Helen Keller had several significant relationships throughout her life that deeply influenced her both personally and professionally:

  1. Anne Sullivan: Sullivan was Keller’s most pivotal relationship. Starting as her teacher in 1887, Sullivan taught Keller how to communicate using the manual alphabet, leading to a breakthrough in Keller’s ability to connect with the world. Their relationship evolved into a lifelong friendship, with Sullivan acting as Keller’s companion and interpreter until Sullivan’s death in 1936.
  1. John Macy: Macy was Sullivan’s husband and became involved in Keller’s education, especially in her writing. He helped edit Keller’s autobiography, “The Story of My Life.” While their professional relationship was significant, Macy’s marriage to Sullivan also impacted Keller’s daily life, as the three lived together for a time.
  1. Polly Thomson: After Sullivan’s health began to decline, Thomson took on the role of Keller’s secretary and companion. She helped Keller with her correspondence, travel, and public engagements, becoming an essential part of Keller’s life until Thomson’s death in 1960.
  1. Peter Fagan: Fagan was a brief romantic interest in Keller’s life. He was Keller’s secretary for a short period, and they developed a close relationship. They even planned to elope, but the marriage never occurred due to societal pressures and opposition from Keller’s family.
  1. Famous Friends: Keller formed friendships with many notable figures of her time, including Mark Twain, Alexander Graham Bell, and several U.S. Presidents. These relationships helped raise her profile and provided platforms for her advocacy work.

Helen Keller Education

Regarding her education, Helen Keller received her early instruction from Anne Sullivan, who taught her to communicate using sign language and later Braille. Keller’s formal education included attending the Perkins Institute for the Blind in Boston, where she learned to read and write in Braille and to use the manual alphabet. She also studied at the Wright-Humason School for the Deaf in New York and the Cambridge School for Young Ladies. Helen Keller then attended Radcliffe College, where she graduated in 1904 with a Bachelor of Arts degree, becoming the first deafblind person to earn such a degree.

How Old Was Helen Keller When She Became Deaf and Blind?

Helen Keller became deaf and blind at 19 months old, due to an illness that might have been scarlet fever or meningitis.

What Did Helen Keller Look Like?

Helen Keller is often described as having had striking features. She had light hair that was sometimes depicted as dark in photos due to the photographic techniques of the time. Her eyes, which were affected by her illness in early childhood, could appear unfocused or clouded in photographs. Despite her blindness, she carried herself with confidence. Helen was of medium height and build, and she was known for her expressive face, which she used effectively to communicate emotions even before she learned formal sign language. As she grew older and became a public figure, she was often seen in photographs with a thoughtful and poised demeanor, reflecting her intellectual and compassionate nature.

Fun Facts About Helen Keller

  1. Meeting Presidents: Helen Keller met 12 U.S. Presidents, from Grover Cleveland to Lyndon B. Johnson, during her lifetime, showcasing her significant influence and recognition.
  1. International Celebrity: Keller was well-known internationally and traveled to over 40 countries advocating for the rights of those with disabilities, making her one of the most recognized figures worldwide.
  1. Love for Animals: Helen had a great affection for animals and owned several pets throughout her life, including dogs, which were her constant companions.
  1. Film Appearance: Keller appeared in a silent film in 1919 titled “Deliverance,” which told the story of her life and helped raise public awareness about the capabilities of people with disabilities.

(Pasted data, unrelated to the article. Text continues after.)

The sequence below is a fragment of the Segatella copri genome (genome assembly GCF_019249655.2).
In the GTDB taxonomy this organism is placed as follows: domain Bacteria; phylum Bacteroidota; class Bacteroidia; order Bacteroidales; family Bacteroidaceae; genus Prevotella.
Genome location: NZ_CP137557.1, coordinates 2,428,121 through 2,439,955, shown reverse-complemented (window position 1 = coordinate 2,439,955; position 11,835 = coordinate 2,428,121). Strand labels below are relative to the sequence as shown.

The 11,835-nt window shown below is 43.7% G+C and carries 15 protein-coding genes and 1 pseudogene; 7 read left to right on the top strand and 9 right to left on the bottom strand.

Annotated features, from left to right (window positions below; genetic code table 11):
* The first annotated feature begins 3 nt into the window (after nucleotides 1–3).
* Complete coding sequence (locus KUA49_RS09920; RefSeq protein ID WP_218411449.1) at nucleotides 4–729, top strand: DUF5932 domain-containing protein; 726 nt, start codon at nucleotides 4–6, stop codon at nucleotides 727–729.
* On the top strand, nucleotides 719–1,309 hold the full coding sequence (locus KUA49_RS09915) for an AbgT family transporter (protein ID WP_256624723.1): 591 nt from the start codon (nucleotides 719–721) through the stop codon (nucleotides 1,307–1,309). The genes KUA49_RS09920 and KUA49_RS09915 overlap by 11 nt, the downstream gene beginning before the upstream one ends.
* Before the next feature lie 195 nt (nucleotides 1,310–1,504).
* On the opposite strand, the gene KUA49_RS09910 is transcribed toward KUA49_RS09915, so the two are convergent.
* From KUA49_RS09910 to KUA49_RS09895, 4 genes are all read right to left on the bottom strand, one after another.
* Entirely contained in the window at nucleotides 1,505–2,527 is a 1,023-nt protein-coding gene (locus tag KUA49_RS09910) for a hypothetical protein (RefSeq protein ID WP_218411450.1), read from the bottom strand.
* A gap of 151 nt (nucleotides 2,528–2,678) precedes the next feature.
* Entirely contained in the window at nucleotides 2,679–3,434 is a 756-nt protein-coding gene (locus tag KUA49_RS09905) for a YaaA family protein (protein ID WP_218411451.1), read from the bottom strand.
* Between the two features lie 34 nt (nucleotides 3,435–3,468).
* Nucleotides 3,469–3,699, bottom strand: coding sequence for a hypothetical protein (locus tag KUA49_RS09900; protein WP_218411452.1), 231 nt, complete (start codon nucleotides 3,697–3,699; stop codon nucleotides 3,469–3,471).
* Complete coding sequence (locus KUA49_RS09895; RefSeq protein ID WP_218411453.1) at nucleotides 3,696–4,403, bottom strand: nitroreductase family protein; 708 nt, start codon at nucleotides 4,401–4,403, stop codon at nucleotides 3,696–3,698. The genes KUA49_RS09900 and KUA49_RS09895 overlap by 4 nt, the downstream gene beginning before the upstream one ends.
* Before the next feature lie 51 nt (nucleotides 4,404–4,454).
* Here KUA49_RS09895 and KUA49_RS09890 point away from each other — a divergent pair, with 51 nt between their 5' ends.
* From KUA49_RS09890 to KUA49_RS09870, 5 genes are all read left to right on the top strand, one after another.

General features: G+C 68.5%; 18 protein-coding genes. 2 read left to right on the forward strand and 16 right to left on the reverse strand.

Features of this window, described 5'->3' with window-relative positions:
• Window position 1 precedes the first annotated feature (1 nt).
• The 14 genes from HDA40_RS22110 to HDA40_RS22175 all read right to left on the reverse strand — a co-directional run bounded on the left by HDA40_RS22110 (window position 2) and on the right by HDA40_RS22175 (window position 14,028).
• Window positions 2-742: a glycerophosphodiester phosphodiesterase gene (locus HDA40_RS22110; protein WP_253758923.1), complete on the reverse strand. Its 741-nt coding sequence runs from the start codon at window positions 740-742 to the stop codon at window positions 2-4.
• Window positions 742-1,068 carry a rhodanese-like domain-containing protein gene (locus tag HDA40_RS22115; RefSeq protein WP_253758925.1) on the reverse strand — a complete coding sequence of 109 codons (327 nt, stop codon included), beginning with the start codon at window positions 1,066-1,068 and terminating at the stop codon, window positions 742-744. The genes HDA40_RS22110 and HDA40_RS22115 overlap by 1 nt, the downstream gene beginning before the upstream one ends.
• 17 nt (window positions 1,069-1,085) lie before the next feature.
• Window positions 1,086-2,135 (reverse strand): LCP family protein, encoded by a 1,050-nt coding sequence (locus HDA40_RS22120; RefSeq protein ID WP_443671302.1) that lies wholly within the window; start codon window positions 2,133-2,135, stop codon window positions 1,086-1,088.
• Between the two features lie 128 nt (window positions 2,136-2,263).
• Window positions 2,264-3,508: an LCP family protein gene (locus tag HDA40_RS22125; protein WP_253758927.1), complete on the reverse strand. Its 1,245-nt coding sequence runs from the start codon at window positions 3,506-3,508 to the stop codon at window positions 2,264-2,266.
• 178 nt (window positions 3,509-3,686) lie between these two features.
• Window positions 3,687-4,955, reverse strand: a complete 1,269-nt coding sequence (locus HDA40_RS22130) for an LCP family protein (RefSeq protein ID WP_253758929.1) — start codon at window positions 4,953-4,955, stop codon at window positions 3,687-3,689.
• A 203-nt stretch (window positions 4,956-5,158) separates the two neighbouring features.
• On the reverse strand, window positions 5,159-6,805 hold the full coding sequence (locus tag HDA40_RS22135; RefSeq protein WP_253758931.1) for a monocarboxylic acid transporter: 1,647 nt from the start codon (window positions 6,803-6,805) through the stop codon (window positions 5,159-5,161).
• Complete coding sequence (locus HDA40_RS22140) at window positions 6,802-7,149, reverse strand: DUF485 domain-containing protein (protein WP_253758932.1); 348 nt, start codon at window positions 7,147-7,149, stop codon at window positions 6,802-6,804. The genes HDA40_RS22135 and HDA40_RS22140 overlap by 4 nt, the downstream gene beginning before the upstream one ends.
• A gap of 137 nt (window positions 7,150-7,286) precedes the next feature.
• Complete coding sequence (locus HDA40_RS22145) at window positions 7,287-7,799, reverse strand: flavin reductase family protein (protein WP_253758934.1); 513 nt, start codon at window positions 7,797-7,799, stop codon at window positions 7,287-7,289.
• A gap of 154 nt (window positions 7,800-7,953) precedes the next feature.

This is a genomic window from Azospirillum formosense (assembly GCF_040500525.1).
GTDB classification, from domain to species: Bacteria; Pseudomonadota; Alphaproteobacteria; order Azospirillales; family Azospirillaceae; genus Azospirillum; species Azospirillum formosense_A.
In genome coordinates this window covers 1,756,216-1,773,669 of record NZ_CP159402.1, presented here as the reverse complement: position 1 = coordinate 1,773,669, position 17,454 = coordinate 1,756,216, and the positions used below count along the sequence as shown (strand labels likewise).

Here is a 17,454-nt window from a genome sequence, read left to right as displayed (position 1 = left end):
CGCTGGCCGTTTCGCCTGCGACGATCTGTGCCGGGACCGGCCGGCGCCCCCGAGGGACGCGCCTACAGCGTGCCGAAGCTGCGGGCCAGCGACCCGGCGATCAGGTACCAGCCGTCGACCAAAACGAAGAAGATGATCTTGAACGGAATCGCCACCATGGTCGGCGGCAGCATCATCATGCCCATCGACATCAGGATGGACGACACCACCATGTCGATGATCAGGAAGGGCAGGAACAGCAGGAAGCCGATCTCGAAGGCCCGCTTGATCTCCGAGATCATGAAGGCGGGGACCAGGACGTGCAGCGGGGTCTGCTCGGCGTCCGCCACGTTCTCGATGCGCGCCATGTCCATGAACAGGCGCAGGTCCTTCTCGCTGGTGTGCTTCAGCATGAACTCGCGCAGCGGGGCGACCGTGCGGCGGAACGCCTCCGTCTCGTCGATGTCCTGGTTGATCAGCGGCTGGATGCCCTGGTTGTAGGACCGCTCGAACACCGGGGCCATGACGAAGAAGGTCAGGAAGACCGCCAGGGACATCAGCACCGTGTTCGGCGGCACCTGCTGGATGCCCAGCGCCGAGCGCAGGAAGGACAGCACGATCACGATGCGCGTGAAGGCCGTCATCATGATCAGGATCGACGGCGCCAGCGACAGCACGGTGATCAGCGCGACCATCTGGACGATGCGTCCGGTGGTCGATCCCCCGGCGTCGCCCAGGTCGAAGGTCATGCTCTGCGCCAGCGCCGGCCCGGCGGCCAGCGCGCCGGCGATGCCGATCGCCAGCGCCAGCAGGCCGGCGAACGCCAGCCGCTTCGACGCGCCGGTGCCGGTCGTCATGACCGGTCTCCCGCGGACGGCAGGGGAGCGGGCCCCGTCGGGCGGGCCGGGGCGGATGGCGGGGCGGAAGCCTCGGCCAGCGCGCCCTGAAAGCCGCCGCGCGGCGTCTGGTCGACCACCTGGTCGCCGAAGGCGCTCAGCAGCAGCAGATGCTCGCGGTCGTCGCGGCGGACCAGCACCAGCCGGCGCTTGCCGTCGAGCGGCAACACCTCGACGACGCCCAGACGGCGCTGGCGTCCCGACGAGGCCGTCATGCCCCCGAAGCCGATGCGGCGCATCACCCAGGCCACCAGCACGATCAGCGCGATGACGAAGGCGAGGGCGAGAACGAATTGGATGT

1. Vaudeville Performer: For a period, Keller and Anne Sullivan toured the vaudeville circuit, sharing her story and demonstrating her ability to communicate, which was quite unusual and groundbreaking at the time.
  1. Honorary Academy Award: In 1955, a documentary about her life, “The Unconquered,” won an Academy Award for Best Documentary Feature.
  2. Language Skills: Besides English, Keller learned to communicate in several languages, including French, German, and Latin, showing her incredible ability to overcome communication barriers.
  1. Meeting Mark Twain: Keller was friends with many notable figures of her time, including Mark Twain, who was a great admirer of hers. He once called her “the eighth wonder of the world.”
  1. College Graduate: Despite her disabilities, Keller graduated cum laude from Radcliffe College in 1904, making her the first deafblind person to earn a Bachelor of Arts degree.
  1. Advocated for Braille: Keller was a strong advocate for the use of Braille and was instrumental in its adoption, helping to improve literacy and education opportunities for the visually impaired.

Helen Keller’s Legacy

Helen Keller’s life is a powerful reminder that we can overcome even the toughest challenges with determination and the right support. Despite being deaf and blind, she achieved great things as a writer, speaker, and advocate for people with disabilities. Her story teaches us about courage, friendship, and the power of communication. Helen Keller’s legacy continues to inspire people around the world to fight for their rights and believe in their abilities, showing us that anything is possible when we refuse to give up.

Who is Helen Keller and why is she famous?

Helen Keller was an American author and educator who became blind and deaf. Her successful education and training are remarkable achievements in teaching individuals with these disabilities.

How old was Helen when she became blind and deaf?

Helen Keller lost both her sight and hearing at the age of 19 months due to an unknown illness, which may have been rubella or scarlet fever. As she grew from a baby into a young child, she became very difficult to manage.

Was Helen Keller completely deaf?

Helen Keller was born with the ability to see and hear. At 19 months, she suffered from an illness that doctors called “an acute congestion of the stomach and the brain,” possibly scarlet fever or meningitis. This illness resulted in her becoming both deaf and blind.